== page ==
Many of today’s undergraduates have no qualms about recognizing the worth and power of drawing a fieldwork scene. For instance, I have found this willingness showcased in undergraduate mini-fieldwork assignments, whereby the students spend two hours observing and then describing a place. At least two students per set of papers will accompany their written account with a drawing, attempting to capture the place and transitory moments of observation. The ability to see clearly, and to carefully note the surroundings whilst identifying cultural patterns, is a hallmark of anthropological research, and these papers combining text and drawn images often offer more depth and life to the observations. One student, who is known as “Ay V.,” has taken the use of graphics further, presenting her graduating project as a graphic novel, Green Tea Philia. This draws upon the work of Sidney Mintz (1985) and Richard Wilk (2006), and explores the rise of bottled green tea as symptomatic of our changing relationship with the environment and food. Ay V. conducted a short spell of fieldwork at the Unist’ot’en protest camp in Wet’suwet’en territory, British Columbia, where she spent time talking and drawing with local First Nations and activists trying to protect the land from pipeline developments. Her style draws upon Japanese, Celtic, Greek, and First Nations mythological characters, deliberately presented as cute food commercial cartoons, but peddling a serious environmental message. Her work is still on-going.
Cartoon strips and graphic novels push the methodological and representational boundaries of how culture is communicated, and demonstrate how anthropological understanding allows for many levels of interpretation. Each reading/viewing of the drawings allows for discovery, connections, and questions to be formulated, making understanding very active, whilst also guided by the creator’s frame and interpretation. I can now sit in my armchair, away from the field, and revisit the cartoon strips I created in 1989, and see new nuances of Haida culture that otherwise would fade: an elder’s comment about the smell of fresh cedar bark, the stance of hereditary chiefs as they wear their ceremonial regalia, and moments of quiet but powerful speech-making in the midst of community events. To return to these images recalls Malinowski’s (1926:17) cosy invitation to “step outside the closed study of the theorist into the open air of the anthropological field” to witness Haida experiences again, and rather than follow a “mental flight” back, the drawings can conjure a new form of ethnographer’s magic.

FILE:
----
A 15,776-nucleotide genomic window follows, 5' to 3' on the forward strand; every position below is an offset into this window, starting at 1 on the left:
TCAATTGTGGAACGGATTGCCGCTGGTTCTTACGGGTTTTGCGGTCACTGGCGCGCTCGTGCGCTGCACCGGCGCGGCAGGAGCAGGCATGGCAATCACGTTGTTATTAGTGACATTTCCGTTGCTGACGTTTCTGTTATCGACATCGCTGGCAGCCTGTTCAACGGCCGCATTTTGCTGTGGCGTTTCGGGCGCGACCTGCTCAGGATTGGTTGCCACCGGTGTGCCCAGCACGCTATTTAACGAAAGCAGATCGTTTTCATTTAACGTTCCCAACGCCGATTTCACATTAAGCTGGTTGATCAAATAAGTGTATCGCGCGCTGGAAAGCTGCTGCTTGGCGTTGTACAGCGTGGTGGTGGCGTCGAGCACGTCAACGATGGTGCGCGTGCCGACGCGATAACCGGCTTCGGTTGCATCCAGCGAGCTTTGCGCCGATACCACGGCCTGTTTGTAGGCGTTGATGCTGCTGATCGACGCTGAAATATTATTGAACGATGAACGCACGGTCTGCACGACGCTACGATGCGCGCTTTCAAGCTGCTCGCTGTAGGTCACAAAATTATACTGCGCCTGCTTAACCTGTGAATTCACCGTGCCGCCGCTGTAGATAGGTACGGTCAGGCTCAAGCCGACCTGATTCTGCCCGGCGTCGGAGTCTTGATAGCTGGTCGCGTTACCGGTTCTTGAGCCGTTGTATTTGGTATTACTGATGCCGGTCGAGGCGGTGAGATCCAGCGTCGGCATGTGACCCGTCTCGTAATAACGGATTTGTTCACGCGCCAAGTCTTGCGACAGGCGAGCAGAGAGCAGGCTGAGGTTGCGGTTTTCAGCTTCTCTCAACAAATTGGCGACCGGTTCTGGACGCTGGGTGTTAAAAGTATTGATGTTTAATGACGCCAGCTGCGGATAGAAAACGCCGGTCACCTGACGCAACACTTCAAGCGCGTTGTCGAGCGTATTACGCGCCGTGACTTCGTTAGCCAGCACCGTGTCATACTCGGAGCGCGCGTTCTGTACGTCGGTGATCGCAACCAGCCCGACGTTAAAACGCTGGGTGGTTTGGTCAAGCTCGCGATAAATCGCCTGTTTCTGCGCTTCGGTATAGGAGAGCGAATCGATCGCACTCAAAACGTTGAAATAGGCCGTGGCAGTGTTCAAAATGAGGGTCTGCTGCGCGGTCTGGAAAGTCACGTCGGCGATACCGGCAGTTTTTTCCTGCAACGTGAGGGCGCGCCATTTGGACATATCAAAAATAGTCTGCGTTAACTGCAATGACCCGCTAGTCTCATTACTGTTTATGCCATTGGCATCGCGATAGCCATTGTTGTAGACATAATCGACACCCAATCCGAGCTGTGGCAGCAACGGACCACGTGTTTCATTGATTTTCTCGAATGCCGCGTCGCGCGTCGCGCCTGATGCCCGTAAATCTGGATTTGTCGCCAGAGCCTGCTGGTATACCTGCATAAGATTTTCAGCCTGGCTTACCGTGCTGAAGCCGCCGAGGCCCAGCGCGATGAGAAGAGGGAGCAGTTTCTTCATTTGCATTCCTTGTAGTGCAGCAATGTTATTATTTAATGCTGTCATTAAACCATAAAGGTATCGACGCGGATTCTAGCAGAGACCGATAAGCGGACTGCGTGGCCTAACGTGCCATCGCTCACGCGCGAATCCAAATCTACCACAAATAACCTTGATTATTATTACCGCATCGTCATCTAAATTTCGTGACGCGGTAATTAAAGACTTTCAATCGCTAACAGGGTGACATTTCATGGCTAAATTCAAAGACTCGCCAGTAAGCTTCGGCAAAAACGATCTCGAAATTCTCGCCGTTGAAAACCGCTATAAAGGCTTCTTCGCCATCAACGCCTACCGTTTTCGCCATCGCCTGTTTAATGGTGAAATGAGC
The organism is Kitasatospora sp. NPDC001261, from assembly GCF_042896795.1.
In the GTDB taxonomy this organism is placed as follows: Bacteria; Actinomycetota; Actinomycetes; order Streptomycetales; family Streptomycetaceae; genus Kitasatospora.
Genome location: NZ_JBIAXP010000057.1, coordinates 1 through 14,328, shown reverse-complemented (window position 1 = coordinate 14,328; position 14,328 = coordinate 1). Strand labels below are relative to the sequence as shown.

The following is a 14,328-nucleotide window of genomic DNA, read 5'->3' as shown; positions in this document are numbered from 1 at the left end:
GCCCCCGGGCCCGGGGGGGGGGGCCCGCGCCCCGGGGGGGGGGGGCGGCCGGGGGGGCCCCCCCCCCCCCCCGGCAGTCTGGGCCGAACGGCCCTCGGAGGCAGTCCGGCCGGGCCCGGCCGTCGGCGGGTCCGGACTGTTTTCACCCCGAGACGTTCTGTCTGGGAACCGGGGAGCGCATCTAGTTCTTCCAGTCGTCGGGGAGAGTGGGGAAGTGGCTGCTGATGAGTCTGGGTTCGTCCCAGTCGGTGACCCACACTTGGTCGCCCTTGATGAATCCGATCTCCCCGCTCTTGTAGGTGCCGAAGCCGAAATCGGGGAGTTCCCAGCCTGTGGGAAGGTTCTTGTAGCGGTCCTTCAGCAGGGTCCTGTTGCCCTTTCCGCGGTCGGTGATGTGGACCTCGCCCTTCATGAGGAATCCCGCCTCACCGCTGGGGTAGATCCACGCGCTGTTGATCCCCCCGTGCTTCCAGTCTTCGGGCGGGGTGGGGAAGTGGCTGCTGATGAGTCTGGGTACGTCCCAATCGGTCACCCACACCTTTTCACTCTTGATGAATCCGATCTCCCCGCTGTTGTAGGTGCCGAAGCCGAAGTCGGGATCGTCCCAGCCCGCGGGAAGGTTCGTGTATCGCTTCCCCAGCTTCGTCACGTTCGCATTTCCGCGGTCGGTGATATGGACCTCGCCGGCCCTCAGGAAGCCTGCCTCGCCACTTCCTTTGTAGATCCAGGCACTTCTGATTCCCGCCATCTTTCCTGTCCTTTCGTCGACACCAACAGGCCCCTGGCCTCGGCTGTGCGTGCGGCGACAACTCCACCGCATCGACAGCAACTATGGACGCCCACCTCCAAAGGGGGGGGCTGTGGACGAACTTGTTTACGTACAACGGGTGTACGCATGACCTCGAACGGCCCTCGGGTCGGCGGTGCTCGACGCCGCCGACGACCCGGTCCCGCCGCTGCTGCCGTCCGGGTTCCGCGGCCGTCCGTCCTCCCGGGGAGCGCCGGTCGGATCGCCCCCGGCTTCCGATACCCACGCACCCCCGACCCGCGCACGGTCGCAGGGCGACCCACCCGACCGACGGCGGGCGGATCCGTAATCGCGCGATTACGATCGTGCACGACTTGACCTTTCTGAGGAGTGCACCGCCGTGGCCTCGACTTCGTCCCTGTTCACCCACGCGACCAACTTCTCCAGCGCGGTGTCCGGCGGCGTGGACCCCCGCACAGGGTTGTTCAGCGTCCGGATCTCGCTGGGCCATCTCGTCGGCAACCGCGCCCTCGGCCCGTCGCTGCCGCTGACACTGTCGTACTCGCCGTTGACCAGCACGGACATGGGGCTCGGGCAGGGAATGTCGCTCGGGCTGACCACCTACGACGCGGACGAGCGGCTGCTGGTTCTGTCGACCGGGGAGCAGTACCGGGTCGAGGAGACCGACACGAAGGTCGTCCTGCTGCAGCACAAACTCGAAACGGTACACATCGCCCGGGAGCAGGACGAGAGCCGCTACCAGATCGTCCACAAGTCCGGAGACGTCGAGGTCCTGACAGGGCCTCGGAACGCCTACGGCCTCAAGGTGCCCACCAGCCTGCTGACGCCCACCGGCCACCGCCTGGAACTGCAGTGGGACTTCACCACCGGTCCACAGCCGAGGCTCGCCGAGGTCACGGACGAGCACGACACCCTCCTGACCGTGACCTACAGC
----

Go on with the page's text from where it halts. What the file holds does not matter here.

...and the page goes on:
Malinowski, Bronislaw. 1966 (1922). Argonauts of the Western Pacific. London: Routledge and Keegan Paul Ltd.
Malinowski, Bronislaw. 1926. Myth in Primitive Psychology. London: Norton.
Mintz, Sidney. 1985. Sweetness and Power: The Place of Sugar in Modern History. New York: Penguin.
Wilk, Richard. 2006. Bottled Water: The Pure Commodity in the Age of Branding. Journal of Consumer Culture. 6(3):303-325.
Dear Gillian … lovely, wonderful post. It makes me wish (once again) that I had a little drawing training in my career. I’ve tried sketching the past only to produce images that are largely incomprehensible. I am inspired by your post, however, to encourage students to consider drawing and cartooning as part of their practice. And, I’m going to try again too. -Tad